Image couldn't load - you don't seem to have IPv6 connectivity

blog topics: BGP · IPv6 · more · my publications · my business: inet⁶ consult · contact: Twitter · LinkedIn · email

Using a modern monitor with an Amiga 1200 over VGA (posted 2020-09-16)

After talking about the complexities involved with connecting older computers to newer displays, I was in the mood for a success story.

This is how I finally figured out how to get a decent looking picture from my Amiga 1200 on a Dell U2312HM monitor using a simple Amiga-to-VGA adapter (or cable).

This is the adapter I'm talking about. It has the Amiga 23-pin video connector on one end and a standard VGA connector at the other end. There's no electronics inside, it really only allows for connecting a VGA cable to the Amiga; it's up to the Amiga to generate a video signal that the monitor will understand.

The monitor in question is a 23" (58 cm) LCD monitor with 1920x1080 resolution from 2011. It has VGA, HDMI and DisplayPort inputs. The first thing I tried was the DblPAL monitor driver. No dice.

For some reason, when Commodore came up with the AGA chipset that can handle the frequencies needed for driving a VGA monitor, they actually used timing that significantly deviates from what a VGA monitor expects with their double PAL and NTSC (DblPAL and DblNTSC) and Multiscan Productivity screenmodes. However, they realized this and included an additional pseudo monitor driver VGAonly that, when active/available in the Devs/Monitors drawer, will adjust the timing of the other resolutions. So with VGAonly installed I at least got an image.

But it looks pretty bad. Note that I used a 1x1 pixel checkerboard background to be able to see what's going on more easily. As you can see, the text in the menu bar gets really blurry every few characters, but there's sharp characters, too. There's sharp and blurry bands.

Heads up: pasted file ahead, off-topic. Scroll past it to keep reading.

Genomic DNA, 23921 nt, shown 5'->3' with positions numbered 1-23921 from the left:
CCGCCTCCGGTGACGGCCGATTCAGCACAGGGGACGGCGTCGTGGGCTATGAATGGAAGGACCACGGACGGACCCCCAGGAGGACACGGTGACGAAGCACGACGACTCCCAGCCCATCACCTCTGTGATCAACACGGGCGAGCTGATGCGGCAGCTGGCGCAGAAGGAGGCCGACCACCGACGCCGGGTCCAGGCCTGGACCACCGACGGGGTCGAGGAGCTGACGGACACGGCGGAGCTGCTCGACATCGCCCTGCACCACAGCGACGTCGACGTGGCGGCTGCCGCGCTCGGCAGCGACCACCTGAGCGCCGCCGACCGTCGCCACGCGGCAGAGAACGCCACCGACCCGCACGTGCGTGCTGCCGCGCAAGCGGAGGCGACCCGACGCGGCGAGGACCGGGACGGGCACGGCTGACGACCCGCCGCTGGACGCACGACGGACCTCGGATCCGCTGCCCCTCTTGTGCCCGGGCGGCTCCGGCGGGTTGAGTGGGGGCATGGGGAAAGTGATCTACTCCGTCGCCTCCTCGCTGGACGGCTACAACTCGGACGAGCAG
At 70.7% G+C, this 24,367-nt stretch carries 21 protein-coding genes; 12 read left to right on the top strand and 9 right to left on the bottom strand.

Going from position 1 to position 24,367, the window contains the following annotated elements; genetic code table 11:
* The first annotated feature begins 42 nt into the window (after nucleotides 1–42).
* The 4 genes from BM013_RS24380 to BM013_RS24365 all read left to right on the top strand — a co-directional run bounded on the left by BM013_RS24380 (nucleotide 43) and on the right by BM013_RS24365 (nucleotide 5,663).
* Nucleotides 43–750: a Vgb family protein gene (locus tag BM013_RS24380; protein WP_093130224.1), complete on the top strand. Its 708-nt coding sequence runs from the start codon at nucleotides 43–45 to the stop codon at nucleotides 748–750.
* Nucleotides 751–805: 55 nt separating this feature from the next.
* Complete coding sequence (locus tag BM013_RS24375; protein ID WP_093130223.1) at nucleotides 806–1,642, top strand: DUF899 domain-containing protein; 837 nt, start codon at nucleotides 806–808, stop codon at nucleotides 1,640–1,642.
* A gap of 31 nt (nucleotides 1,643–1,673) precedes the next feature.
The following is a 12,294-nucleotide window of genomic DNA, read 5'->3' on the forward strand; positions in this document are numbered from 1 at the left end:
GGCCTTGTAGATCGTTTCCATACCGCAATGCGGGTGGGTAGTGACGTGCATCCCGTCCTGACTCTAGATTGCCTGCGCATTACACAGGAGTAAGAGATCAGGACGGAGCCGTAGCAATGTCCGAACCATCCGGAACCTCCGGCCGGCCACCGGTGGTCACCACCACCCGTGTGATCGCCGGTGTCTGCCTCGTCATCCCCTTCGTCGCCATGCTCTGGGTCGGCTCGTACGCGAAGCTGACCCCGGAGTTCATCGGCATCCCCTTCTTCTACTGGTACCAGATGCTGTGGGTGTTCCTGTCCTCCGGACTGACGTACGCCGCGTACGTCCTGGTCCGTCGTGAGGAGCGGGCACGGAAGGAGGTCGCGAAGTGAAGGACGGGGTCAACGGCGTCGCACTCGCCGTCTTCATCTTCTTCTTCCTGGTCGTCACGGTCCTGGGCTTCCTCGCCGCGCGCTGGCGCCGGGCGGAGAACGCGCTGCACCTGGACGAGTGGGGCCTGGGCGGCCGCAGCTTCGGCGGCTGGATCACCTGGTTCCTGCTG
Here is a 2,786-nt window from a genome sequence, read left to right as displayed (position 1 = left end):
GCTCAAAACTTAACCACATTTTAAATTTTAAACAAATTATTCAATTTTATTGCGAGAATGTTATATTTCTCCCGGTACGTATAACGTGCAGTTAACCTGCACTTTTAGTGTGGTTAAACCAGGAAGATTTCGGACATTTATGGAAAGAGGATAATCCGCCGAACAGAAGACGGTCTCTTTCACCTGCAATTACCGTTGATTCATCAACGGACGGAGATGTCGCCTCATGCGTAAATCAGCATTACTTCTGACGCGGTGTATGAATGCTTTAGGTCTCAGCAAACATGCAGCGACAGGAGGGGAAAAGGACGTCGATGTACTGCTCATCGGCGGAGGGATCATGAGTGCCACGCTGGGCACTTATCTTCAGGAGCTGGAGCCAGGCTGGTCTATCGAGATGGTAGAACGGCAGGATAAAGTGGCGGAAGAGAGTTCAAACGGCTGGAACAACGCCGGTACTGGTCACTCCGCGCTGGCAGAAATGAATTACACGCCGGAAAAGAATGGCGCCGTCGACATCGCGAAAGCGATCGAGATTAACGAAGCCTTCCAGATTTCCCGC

Normally, an LCD monitor using VGA input will auto adjust to the input signal to make sure that every pixel in the original image lands on the screen as a well-defined pixel. It's actually quite amazing how well this can work if you hook up a computer that provides a 1920x1080 image to this monitor.

However, for some reason the auto adjust to the Amiga's signal doesn't work. Manually adjusting the clock and phase settings doesn't really help, either. However, with a program like MonSpecsMUI or MonEd you can adjust the timing of the currently active screenmode. Unfortunately, all of this is not really documented, so you need to adjust the settings until you get something useful. In my experience, the TotClk value is the most important one. If you adjust that one, you'll see the sharp and fuzzy bands get narrower or wider.

Wider is good. After that, at some point the bands disappear and the entire image is equally sharp or fuzzy. If you adjust the TotClk a lot, you may also want to adjust the TotRow to keep the vertical scanning frequency to something around 60 Hz (i.e., between around 50 and 70). The horizontal scanning frequency is best kept between 30 and 33 kHz or so, although sometimes you may get good results outside that range.